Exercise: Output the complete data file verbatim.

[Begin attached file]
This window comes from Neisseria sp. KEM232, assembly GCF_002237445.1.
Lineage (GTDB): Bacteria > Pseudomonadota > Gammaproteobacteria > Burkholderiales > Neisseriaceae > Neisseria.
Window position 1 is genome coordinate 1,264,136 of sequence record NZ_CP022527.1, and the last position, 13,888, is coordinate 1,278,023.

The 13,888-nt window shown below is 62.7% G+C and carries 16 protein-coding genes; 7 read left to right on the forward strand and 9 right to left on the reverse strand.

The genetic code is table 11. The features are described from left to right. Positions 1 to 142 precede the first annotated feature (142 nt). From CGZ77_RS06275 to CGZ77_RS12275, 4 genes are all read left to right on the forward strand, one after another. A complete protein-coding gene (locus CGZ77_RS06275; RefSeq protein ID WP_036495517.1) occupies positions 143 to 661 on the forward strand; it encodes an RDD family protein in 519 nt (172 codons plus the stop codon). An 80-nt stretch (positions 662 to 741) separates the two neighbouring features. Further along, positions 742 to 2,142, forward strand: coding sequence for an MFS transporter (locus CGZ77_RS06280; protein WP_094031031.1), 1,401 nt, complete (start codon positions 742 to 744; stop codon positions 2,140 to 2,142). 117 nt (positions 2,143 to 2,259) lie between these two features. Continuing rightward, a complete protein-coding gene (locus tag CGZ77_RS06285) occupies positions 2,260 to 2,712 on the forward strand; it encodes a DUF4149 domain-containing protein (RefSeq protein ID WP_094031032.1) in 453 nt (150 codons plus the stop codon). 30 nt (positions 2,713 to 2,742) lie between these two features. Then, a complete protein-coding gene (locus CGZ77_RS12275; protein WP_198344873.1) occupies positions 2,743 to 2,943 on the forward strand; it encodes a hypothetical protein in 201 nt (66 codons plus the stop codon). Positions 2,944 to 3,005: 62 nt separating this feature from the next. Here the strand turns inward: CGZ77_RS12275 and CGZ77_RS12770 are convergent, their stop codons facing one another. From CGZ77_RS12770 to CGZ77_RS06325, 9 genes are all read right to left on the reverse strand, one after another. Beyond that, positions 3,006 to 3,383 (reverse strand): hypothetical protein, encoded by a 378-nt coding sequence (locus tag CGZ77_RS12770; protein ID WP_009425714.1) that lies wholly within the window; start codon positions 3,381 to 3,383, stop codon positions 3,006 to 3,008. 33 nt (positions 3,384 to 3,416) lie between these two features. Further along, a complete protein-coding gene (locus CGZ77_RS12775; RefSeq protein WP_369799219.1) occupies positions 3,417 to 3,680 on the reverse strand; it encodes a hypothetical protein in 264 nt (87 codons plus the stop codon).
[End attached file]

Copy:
This window comes from Neisseria sp. KEM232, assembly GCF_002237445.1.
Lineage (GTDB): Bacteria > Pseudomonadota > Gammaproteobacteria > Burkholderiales > Neisseriaceae > Neisseria.
Window position 1 is genome coordinate 1,264,136 of sequence record NZ_CP022527.1, and the last position, 13,888, is coordinate 1,278,023.

The 13,888-nt window shown below is 62.7% G+C and carries 16 protein-coding genes; 7 read left to right on the forward strand and 9 right to left on the reverse strand.

The genetic code is table 11. The features are described from left to right. Positions 1 to 142 precede the first annotated feature (142 nt). From CGZ77_RS06275 to CGZ77_RS12275, 4 genes are all read left to right on the forward strand, one after another. A complete protein-coding gene (locus CGZ77_RS06275; RefSeq protein ID WP_036495517.1) occupies positions 143 to 661 on the forward strand; it encodes an RDD family protein in 519 nt (172 codons plus the stop codon). An 80-nt stretch (positions 662 to 741) separates the two neighbouring features. Further along, positions 742 to 2,142, forward strand: coding sequence for an MFS transporter (locus CGZ77_RS06280; protein WP_094031031.1), 1,401 nt, complete (start codon positions 742 to 744; stop codon positions 2,140 to 2,142). 117 nt (positions 2,143 to 2,259) lie between these two features. Continuing rightward, a complete protein-coding gene (locus tag CGZ77_RS06285) occupies positions 2,260 to 2,712 on the forward strand; it encodes a DUF4149 domain-containing protein (RefSeq protein ID WP_094031032.1) in 453 nt (150 codons plus the stop codon). 30 nt (positions 2,713 to 2,742) lie between these two features. Then, a complete protein-coding gene (locus CGZ77_RS12275; protein WP_198344873.1) occupies positions 2,743 to 2,943 on the forward strand; it encodes a hypothetical protein in 201 nt (66 codons plus the stop codon). Positions 2,944 to 3,005: 62 nt separating this feature from the next. Here the strand turns inward: CGZ77_RS12275 and CGZ77_RS12770 are convergent, their stop codons facing one another. From CGZ77_RS12770 to CGZ77_RS06325, 9 genes are all read right to left on the reverse strand, one after another. Beyond that, positions 3,006 to 3,383 (reverse strand): hypothetical protein, encoded by a 378-nt coding sequence (locus tag CGZ77_RS12770; protein ID WP_009425714.1) that lies wholly within the window; start codon positions 3,381 to 3,383, stop codon positions 3,006 to 3,008. 33 nt (positions 3,384 to 3,416) lie between these two features. Further along, a complete protein-coding gene (locus CGZ77_RS12775; RefSeq protein WP_369799219.1) occupies positions 3,417 to 3,680 on the reverse strand; it encodes a hypothetical protein in 264 nt (87 codons plus the stop codon).